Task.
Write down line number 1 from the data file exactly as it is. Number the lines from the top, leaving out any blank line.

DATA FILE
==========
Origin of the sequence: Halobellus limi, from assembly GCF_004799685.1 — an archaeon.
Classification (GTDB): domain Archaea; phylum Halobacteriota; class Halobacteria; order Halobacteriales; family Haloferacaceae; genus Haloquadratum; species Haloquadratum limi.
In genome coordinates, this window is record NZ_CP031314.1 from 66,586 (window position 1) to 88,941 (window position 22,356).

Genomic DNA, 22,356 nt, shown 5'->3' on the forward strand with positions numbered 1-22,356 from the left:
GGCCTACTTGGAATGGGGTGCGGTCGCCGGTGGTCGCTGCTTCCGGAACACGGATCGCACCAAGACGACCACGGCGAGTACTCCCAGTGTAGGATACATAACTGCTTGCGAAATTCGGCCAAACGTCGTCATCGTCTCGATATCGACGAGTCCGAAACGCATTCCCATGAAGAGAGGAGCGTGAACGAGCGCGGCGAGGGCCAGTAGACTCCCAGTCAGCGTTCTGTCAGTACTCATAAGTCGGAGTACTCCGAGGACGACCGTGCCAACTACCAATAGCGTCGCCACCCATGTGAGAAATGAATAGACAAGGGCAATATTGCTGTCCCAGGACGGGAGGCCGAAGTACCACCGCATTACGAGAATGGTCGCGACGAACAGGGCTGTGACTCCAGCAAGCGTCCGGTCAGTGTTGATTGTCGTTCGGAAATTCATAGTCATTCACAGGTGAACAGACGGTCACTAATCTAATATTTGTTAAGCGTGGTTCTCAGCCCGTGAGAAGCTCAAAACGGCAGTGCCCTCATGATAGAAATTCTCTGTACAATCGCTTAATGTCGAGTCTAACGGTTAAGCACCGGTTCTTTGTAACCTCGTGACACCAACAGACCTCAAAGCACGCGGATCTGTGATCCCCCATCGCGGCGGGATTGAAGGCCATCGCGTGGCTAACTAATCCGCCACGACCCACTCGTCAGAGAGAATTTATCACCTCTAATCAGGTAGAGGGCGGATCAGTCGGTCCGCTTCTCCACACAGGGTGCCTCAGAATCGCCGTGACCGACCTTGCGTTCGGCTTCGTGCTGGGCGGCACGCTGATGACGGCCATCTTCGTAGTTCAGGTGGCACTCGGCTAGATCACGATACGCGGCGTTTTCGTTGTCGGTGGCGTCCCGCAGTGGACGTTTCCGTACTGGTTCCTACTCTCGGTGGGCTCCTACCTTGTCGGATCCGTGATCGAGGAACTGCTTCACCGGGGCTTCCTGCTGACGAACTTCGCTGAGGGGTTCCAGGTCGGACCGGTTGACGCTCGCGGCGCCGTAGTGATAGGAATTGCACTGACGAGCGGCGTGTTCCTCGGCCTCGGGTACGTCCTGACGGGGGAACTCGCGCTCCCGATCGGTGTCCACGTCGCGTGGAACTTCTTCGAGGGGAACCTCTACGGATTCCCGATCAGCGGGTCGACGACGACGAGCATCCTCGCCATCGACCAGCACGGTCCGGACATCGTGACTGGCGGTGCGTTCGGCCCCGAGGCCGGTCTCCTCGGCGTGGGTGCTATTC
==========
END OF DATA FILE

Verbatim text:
Origin of the sequence: Halobellus limi, from assembly GCF_004799685.1 — an archaeon.